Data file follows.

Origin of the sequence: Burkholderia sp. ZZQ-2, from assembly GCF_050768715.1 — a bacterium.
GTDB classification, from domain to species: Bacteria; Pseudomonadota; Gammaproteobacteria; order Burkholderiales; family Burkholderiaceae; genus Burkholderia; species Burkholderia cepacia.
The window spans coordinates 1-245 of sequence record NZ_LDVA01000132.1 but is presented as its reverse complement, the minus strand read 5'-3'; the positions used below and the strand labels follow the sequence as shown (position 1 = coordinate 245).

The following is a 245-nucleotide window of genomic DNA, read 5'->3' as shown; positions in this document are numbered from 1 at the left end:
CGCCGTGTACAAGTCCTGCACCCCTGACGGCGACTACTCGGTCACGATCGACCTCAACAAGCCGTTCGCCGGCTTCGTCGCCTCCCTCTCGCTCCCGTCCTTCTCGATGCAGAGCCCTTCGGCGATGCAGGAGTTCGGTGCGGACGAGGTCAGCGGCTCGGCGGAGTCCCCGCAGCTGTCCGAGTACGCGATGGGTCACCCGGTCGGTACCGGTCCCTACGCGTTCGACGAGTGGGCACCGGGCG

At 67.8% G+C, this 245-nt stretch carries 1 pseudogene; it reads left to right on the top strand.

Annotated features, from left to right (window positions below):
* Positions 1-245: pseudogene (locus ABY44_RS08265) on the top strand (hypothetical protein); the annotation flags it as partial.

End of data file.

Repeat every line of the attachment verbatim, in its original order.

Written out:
Origin of the sequence: Burkholderia sp. ZZQ-2, from assembly GCF_050768715.1 — a bacterium.
GTDB classification, from domain to species: Bacteria; Pseudomonadota; Gammaproteobacteria; order Burkholderiales; family Burkholderiaceae; genus Burkholderia; species Burkholderia cepacia.
The window spans coordinates 1-245 of sequence record NZ_LDVA01000132.1 but is presented as its reverse complement, the minus strand read 5'-3'; the positions used below and the strand labels follow the sequence as shown (position 1 = coordinate 245).

The following is a 245-nucleotide window of genomic DNA, read 5'->3' as shown; positions in this document are numbered from 1 at the left end:
CGCCGTGTACAAGTCCTGCACCCCTGACGGCGACTACTCGGTCACGATCGACCTCAACAAGCCGTTCGCCGGCTTCGTCGCCTCCCTCTCGCTCCCGTCCTTCTCGATGCAGAGCCCTTCGGCGATGCAGGAGTTCGGTGCGGACGAGGTCAGCGGCTCGGCGGAGTCCCCGCAGCTGTCCGAGTACGCGATGGGTCACCCGGTCGGTACCGGTCCCTACGCGTTCGACGAGTGGGCACCGGGCG

At 67.8% G+C, this 245-nt stretch carries 1 pseudogene; it reads left to right on the top strand.

Annotated features, from left to right (window positions below):
* Positions 1-245: pseudogene (locus ABY44_RS08265) on the top strand (hypothetical protein); the annotation flags it as partial.